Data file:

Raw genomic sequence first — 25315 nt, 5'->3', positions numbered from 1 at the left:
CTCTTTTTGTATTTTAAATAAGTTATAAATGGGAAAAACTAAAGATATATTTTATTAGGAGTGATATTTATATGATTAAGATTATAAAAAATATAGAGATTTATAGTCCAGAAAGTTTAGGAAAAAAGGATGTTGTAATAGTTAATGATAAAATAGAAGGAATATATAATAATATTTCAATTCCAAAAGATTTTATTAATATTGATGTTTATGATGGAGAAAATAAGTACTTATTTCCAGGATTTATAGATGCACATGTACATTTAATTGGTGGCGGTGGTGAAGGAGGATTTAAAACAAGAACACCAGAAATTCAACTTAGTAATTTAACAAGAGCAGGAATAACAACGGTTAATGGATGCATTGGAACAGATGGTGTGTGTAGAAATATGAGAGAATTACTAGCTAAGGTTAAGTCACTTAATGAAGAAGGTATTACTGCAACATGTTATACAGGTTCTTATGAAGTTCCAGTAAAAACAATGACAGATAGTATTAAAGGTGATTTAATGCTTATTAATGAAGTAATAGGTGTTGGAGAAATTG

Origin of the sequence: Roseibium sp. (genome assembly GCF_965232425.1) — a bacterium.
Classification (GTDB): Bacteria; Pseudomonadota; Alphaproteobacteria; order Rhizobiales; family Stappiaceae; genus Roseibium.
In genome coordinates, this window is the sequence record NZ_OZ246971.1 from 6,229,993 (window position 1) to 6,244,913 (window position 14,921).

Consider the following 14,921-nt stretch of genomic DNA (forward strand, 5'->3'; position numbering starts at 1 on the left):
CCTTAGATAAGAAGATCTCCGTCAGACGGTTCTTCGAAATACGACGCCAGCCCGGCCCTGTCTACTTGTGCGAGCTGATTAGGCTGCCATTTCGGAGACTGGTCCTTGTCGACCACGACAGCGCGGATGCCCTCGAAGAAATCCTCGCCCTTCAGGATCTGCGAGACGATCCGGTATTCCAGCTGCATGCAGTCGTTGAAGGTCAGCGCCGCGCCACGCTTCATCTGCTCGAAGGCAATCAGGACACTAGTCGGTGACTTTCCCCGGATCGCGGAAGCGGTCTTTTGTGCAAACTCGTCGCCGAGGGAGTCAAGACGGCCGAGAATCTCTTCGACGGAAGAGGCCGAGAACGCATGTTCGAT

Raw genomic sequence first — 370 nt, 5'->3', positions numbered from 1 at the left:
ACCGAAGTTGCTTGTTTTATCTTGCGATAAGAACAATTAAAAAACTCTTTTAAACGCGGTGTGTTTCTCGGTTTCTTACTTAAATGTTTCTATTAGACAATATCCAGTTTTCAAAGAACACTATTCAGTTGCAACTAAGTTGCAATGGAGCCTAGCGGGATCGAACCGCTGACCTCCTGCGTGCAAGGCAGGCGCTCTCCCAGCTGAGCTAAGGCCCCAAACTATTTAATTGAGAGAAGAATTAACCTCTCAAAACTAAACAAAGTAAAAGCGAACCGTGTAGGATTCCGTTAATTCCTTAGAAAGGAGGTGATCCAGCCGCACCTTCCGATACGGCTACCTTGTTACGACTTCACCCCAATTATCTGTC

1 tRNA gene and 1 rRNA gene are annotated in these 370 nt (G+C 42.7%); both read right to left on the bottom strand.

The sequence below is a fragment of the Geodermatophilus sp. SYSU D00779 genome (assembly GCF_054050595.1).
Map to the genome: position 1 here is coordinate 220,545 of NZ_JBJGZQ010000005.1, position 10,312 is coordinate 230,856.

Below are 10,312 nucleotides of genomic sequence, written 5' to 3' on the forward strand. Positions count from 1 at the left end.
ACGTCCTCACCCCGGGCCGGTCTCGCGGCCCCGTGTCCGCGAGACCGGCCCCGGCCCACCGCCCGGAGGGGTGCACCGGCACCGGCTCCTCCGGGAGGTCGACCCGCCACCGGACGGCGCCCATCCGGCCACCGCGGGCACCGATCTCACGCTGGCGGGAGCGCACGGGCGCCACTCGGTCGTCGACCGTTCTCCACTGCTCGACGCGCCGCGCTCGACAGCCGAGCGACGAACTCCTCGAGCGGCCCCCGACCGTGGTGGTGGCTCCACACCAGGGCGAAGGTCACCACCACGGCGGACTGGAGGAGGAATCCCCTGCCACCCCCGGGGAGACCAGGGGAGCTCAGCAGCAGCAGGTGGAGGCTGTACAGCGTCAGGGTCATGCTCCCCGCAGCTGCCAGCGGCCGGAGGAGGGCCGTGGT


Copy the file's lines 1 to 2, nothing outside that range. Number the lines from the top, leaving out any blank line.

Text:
Raw genomic sequence first — 25315 nt, 5'->3', positions numbered from 1 at the left:
CTCTTTTTGTATTTTAAATAAGTTATAAATGGGAAAAACTAAAGATATATTTTATTAGGAGTGATATTTATATGATTAAGATTATAAAAAATATAGAGATTTATAGTCCAGAAAGTTTAGGAAAAAAGGATGTTGTAATAGTTAATGATAAAATAGAAGGAATATATAATAATATTTCAATTCCAAAAGATTTTATTAATATTGATGTTTATGATGGAGAAAATAAGTACTTATTTCCAGGATTTATAGATGCACATGTACATTTAATTGGTGGCGGTGGTGAAGGAGGATTTAAAACAAGAACACCAGAAATTCAACTTAGTAATTTAACAAGAGCAGGAATAACAACGGTTAATGGATGCATTGGAACAGATGGTGTGTGTAGAAATATGAGAGAATTACTAGCTAAGGTTAAGTCACTTAATGAAGAAGGTATTACTGCAACATGTTATACAGGTTCTTATGAAGTTCCAGTAAAAACAATGACAGATAGTATTAAAGGTGATTTAATGCTTATTAATGAAGTAATAGGTGTTGGAGAAATTG